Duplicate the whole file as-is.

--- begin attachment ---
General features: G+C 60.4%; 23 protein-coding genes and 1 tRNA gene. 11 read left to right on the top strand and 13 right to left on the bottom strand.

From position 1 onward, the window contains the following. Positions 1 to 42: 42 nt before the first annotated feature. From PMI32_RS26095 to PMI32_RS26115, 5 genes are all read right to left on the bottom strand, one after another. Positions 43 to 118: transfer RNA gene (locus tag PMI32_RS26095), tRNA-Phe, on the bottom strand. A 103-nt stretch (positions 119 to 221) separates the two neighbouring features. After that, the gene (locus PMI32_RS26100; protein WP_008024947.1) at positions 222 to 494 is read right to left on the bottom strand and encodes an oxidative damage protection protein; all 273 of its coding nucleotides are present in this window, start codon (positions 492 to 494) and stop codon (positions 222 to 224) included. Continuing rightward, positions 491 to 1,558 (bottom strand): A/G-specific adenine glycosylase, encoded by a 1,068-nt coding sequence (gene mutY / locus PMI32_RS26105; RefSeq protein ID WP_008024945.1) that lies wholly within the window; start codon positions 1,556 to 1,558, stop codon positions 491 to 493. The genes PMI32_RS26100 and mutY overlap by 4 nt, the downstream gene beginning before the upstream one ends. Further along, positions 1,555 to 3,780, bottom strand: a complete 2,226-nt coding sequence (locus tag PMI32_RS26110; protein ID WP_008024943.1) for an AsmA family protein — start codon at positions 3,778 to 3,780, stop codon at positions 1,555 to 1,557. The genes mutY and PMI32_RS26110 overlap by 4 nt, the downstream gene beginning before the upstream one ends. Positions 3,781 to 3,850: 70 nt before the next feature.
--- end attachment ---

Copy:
General features: G+C 60.4%; 23 protein-coding genes and 1 tRNA gene. 11 read left to right on the top strand and 13 right to left on the bottom strand.

From position 1 onward, the window contains the following. Positions 1 to 42: 42 nt before the first annotated feature. From PMI32_RS26095 to PMI32_RS26115, 5 genes are all read right to left on the bottom strand, one after another. Positions 43 to 118: transfer RNA gene (locus tag PMI32_RS26095), tRNA-Phe, on the bottom strand. A 103-nt stretch (positions 119 to 221) separates the two neighbouring features. After that, the gene (locus PMI32_RS26100; protein WP_008024947.1) at positions 222 to 494 is read right to left on the bottom strand and encodes an oxidative damage protection protein; all 273 of its coding nucleotides are present in this window, start codon (positions 492 to 494) and stop codon (positions 222 to 224) included. Continuing rightward, positions 491 to 1,558 (bottom strand): A/G-specific adenine glycosylase, encoded by a 1,068-nt coding sequence (gene mutY / locus PMI32_RS26105; RefSeq protein ID WP_008024945.1) that lies wholly within the window; start codon positions 1,556 to 1,558, stop codon positions 491 to 493. The genes PMI32_RS26100 and mutY overlap by 4 nt, the downstream gene beginning before the upstream one ends. Further along, positions 1,555 to 3,780, bottom strand: a complete 2,226-nt coding sequence (locus tag PMI32_RS26110; protein ID WP_008024943.1) for an AsmA family protein — start codon at positions 3,778 to 3,780, stop codon at positions 1,555 to 1,557. The genes mutY and PMI32_RS26110 overlap by 4 nt, the downstream gene beginning before the upstream one ends. Positions 3,781 to 3,850: 70 nt before the next feature.